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Mol Cancer Ther. 2016 Oct;15(10):2541-2550. Epub 2016 Aug 2.

Development and Application of a Novel Model System to Study "Active" and "Passive" Tumor Targeting.

Author information

1
Department of Urology and The James Buchanan Brady Urological Institute, Johns Hopkins University School of Medicine, Baltimore, Maryland.
2
Institute for Nanobiotechnology, Johns Hopkins University, Baltimore, Maryland.
3
Institute for Nanobiotechnology, Johns Hopkins University, Baltimore, Maryland. Department of Materials Science and Engineering, Johns Hopkins University, Baltimore, Maryland. Department of Oncology and The Sidney Kimmel Comprehensive Cancer Center, Johns Hopkins University School of Medicine, Baltimore, Maryland.
4
Department of Urology and The James Buchanan Brady Urological Institute, Johns Hopkins University School of Medicine, Baltimore, Maryland. Department of Oncology and The Sidney Kimmel Comprehensive Cancer Center, Johns Hopkins University School of Medicine, Baltimore, Maryland. Department of Pathology, Johns Hopkins University School of Medicine, Baltimore, Maryland.
5
Institute for Nanobiotechnology, Johns Hopkins University, Baltimore, Maryland. Department of Oncology and The Sidney Kimmel Comprehensive Cancer Center, Johns Hopkins University School of Medicine, Baltimore, Maryland. Russel H. Morgan Department of Radiology and Radiologic Science, Johns Hopkins University School of Medicine, Baltimore, Maryland.
6
Department of Urology and The James Buchanan Brady Urological Institute, Johns Hopkins University School of Medicine, Baltimore, Maryland. Institute for Nanobiotechnology, Johns Hopkins University, Baltimore, Maryland. Department of Oncology and The Sidney Kimmel Comprehensive Cancer Center, Johns Hopkins University School of Medicine, Baltimore, Maryland. slupold@jhmi.edu.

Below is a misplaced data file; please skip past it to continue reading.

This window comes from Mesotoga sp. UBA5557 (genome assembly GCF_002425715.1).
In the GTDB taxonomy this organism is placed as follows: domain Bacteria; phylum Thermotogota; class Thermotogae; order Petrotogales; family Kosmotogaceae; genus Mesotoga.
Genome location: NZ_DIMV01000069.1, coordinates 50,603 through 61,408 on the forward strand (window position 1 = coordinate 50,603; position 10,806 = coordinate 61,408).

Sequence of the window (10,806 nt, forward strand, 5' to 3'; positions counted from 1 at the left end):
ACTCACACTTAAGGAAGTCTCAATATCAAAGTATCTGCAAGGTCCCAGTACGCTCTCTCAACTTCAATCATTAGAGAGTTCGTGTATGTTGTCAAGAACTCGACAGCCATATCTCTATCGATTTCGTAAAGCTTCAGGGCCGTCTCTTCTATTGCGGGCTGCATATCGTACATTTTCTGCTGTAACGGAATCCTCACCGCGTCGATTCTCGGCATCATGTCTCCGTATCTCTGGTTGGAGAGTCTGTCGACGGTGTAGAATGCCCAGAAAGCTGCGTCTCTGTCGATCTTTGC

Abstract

Macromolecular reagents can be targeted to tumors through active and passive mechanisms. "Active" targeting involves moieties, such as receptor ligands, to direct tumor cell binding, whereas "passive" targeting relies on long reagent circulating half-life, abnormal tumor vasculature, and poor lymphatic drainage for tumor entrapment. Here, we sought to study the impact of reagent circulating half-life on "active" and "passive" tumor uptake. The humanized prostate-specific membrane antigen (PSMA)-targeting antibody HuJ591 was used as the "active" targeting agent. HuJ591 was labeled with a Near Infrared (NIR) dye and its circulating half-life was modified by conjugation to high-molecular-weight Polyethylene Glycol (PEG). PEGylation did not negatively impact PSMA-binding specificity. "Active" and "passive" tumor targeting of intravenously injected antibody conjugates were then quantified by NIR fluorescent imaging of immunocompromised mice bearing bilateral isogenic PSMA-positive and PSMA-negative human tumor xenografts. Two isogenic tumor pairs were applied, PC3 ± PSMA (PC3-PIP/PC3-Flu) or LMD-MDA-MB-231 ± PSMA (LMD-PSMA/LMD). This study provided a unique model system to simultaneously observe "active" and "passive" tumor targeting within a single animal. "Passive" targeting was observed in all PSMA-negative tumors, and was not enhanced by increased HuJ591 size or extended circulating half-life. Interestingly, "active" targeting was only successful in some situations. Both PSMA-positive tumor models could be actively targeted with J591-IR800 and J591-PEG10K. However, the larger J591-PEG30K enhanced "active" targeting in the PC-3 tumor models, but inhibited "active" targeting the LMD-MDA-MB-231 tumor model. Successful "active" targeting was associated with higher PSMA expression. These results support the potential for "active" targeting to enhance overall macromolecular reagent uptake within tumors. Mol Cancer Ther; 15(10); 2541-50.

PMID:
27486224
PMCID:
PMC5050124
DOI:
10.1158/1535-7163.MCT-16-0051
[Indexed for MEDLINE]
Free PMC Article

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